Source: Asia Times
And Obama, of course, is a decent actor who can deliver a decent speech -- certainly better than Ronnie Reagan, whom Gore Vidal used to describe as "the acting president."
The key theme of SOTU 2014 was the appalling income inequality in the US. Call it an appendix of this past week at the World Economic Forum in Davos -- that snowy Vegas for the 0.00001% -- in which the Masters of the Universe finally "discovered" inequality. So much inequality, in fact, that 2014 was instantly tagged by the Masters -- and Japanese Prime Minister Shinzo Abe -- as the new 1914, all that furiously tweeted to all corporate boardrooms of the liquid modernity elite.
As Obama got into his groove, he proclaimed that Obamacare had won; that he would resort to ruling by executive order to get things done; and that a mixed salad of platitudes and vague proposals/generalities attested to the imminent success of his agenda of improving "opportunity" as the only answer to fighting inequality. Oh yes; and that the American Dream was not in a coma.
No word, of course, about the "gentle," progressive dismantling of what's left of US democracy, via the Orwellian/Panopticon complex, through which 0.00001% elite rule is painfully achieved in a sanitized Total Information Awareness (TIA) environment. With the US government in total control of the Internet, that once-upon-a-time dream -- the revolution will be televised -- won't happen even on the web.
Neoliberalism or death
In the absence of the late, great Howard Zinn, Americans now have to put up with historic Clintonista Robert Reich. Reich may be correct on two of his reasons for the American malaise.
With the US working class paralyzed and fearful of losing their jobs (labor unions have been virtually destroyed), and with students mired in horrendous debt (even as the average starting salary for graduates has been dropping steadily), two key vectors of protest are neutralized.
But Reich is wrong on his third reason -- that over 80% of US public opinion distrusts government so much that they have given up on any possibility of reform.
The key point would be to examine how American turbo-financial capitalism has been drifting since the mid-1970s. The point is not that a cabal of medievalist Republicans, evil corporate CEOs (and their handpicked pols), plus Wall Street is in charge. The point is to examine how demented financial asset speculation plus a demented inflation of dodgy financial securities have been the defining features of the US and global system.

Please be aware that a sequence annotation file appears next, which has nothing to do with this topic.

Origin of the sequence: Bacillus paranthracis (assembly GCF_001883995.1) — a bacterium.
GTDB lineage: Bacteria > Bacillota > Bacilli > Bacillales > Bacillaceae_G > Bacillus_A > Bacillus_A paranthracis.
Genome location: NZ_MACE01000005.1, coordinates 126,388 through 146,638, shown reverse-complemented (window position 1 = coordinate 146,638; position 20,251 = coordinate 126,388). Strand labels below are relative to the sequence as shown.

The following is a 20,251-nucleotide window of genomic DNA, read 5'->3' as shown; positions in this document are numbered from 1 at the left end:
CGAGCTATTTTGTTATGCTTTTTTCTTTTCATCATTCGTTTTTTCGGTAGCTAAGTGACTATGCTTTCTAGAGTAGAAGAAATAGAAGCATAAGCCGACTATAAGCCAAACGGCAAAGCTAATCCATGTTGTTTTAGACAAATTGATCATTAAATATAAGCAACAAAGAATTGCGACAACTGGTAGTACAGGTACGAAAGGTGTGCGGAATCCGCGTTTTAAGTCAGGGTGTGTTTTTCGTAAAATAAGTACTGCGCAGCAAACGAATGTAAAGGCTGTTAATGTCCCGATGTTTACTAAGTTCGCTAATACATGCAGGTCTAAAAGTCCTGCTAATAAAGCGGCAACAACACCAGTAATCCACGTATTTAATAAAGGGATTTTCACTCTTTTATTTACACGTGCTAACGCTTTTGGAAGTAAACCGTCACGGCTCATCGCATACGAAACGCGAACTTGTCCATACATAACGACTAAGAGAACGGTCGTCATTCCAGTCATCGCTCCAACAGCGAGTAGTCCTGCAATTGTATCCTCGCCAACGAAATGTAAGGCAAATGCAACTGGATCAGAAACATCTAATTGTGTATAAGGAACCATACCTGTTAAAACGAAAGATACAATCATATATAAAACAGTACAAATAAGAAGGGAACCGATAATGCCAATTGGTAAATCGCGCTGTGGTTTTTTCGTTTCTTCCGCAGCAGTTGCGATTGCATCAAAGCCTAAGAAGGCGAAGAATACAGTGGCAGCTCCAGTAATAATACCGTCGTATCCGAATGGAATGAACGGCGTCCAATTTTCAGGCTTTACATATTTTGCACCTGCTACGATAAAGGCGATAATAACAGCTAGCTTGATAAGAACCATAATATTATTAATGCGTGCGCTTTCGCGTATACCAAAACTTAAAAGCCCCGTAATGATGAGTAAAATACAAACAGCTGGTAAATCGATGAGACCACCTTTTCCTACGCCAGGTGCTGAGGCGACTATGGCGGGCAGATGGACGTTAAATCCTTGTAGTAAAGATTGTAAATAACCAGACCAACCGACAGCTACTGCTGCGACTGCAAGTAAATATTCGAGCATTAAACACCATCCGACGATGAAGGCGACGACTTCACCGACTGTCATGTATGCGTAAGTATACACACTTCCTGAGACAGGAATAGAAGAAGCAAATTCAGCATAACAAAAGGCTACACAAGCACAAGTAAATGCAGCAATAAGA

The latest graphic illustration is a system in which 85 people -- packable in a London double-decker -- own as much wealth as the bottom 50% of humanity. How's that possible? A cursory examination of David Harvey's groundbreaking A Brief History of Neoliberalism (Oxford University Press, 2005) would answer most questions -- all related to such tricks as trickle-down economics, slashing taxes for the wealthy and corporations, the destruction of labor unions, lower real wages, job outsourcing, the disenfranchising of just about anyone who's not part of the 0.00001%, and a free for all in the 0.00001% banking and finance casino. End result; a vortex of wealth concentration -- which has absolutely nothing to do with democracy in a republic.
Good ol' Uncle Marx would tell it for what it is: a class war. And the 0.00001% has won, hands down, fast and loose.
It's easy to forget that Dubya inherited a sizable budget surplus. He then slashed taxes for the wealthy; presided over two horrendously expensive wars, one because he "had to bomb somebody" and the other a war of choice; and then he was the MC of the biggest Wall Street crash since the Great Depression.
And yes, it's all about the Bush-Obama continuum. In Obama's "recovery" era, asset values for the wealthiest 7% of Americans has shot up 28% while declining 4% for the rest.
At least 80% of US voters don't want social programs to be cut so the budget can be balanced; they want more taxes on the wealthy and corporations. Obama instead cut from social security.